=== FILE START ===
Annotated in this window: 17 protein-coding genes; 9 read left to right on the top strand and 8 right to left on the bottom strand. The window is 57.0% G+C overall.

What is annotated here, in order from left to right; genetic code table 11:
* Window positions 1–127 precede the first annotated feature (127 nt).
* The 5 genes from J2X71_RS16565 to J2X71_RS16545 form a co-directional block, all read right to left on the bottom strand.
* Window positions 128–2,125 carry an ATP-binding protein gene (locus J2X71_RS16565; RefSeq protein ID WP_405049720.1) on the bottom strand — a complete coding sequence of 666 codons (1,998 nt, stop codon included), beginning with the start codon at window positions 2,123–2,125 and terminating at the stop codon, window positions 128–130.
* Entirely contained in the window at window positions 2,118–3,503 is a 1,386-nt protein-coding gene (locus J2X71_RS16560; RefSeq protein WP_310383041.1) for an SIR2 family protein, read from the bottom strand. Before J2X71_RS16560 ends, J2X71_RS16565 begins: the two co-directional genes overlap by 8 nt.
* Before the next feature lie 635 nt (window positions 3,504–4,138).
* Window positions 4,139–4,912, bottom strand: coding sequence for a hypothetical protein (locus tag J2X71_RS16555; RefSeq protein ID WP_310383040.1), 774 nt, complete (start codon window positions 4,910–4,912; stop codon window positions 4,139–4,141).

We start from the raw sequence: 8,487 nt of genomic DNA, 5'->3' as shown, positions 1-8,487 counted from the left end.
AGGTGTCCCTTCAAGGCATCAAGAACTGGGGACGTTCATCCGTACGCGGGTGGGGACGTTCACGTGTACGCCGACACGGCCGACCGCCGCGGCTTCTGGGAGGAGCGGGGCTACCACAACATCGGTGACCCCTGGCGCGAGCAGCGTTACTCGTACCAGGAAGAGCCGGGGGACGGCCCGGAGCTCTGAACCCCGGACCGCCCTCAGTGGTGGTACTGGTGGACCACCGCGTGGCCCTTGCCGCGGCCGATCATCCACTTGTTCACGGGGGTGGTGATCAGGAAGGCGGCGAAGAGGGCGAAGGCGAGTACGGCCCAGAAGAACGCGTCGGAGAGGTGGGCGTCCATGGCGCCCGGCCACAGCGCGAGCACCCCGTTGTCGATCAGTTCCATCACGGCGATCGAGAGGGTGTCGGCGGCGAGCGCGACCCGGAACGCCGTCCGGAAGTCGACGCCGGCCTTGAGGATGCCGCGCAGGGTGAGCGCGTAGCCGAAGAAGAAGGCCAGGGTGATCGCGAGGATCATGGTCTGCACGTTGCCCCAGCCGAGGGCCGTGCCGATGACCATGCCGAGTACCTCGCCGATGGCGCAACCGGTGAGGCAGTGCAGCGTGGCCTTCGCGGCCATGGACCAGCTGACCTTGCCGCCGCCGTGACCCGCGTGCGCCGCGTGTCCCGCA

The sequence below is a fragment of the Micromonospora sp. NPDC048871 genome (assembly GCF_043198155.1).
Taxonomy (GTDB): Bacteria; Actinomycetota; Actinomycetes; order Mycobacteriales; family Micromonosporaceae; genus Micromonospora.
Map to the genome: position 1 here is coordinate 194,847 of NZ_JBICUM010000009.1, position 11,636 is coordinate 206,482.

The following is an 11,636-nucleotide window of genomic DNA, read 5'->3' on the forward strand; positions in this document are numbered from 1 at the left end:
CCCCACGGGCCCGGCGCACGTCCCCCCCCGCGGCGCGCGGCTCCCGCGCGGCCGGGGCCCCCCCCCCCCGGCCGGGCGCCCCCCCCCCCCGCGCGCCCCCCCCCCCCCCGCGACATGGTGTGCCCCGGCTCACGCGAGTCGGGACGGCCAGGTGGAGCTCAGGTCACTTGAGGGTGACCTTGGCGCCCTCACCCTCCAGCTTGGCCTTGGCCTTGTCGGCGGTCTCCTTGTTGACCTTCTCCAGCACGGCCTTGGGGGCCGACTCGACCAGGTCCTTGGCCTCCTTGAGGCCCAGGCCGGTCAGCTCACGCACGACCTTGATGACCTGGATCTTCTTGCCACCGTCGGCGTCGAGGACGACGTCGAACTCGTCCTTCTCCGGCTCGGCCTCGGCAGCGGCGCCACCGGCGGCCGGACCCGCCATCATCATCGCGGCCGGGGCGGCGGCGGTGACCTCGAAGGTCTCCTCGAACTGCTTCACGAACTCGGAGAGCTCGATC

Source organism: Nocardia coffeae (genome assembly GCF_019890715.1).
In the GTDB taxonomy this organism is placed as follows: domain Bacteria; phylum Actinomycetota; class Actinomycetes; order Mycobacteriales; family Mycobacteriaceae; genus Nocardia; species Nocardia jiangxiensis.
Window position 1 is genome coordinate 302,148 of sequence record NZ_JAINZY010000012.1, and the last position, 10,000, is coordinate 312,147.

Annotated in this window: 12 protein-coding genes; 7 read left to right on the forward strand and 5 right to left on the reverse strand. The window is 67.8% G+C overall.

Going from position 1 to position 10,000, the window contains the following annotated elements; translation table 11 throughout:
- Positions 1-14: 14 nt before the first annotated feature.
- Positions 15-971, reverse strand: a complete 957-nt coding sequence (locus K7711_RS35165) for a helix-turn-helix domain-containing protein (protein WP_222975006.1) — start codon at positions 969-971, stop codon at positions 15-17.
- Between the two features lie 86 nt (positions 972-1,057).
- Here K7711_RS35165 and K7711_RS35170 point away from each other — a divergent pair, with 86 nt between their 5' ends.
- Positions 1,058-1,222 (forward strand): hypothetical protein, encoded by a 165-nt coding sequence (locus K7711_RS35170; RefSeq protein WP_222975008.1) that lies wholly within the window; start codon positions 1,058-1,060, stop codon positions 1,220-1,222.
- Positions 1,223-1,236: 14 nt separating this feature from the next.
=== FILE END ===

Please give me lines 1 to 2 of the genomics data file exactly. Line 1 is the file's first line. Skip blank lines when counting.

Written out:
Annotated in this window: 17 protein-coding genes; 9 read left to right on the top strand and 8 right to left on the bottom strand. The window is 57.0% G+C overall.

What is annotated here, in order from left to right; genetic code table 11: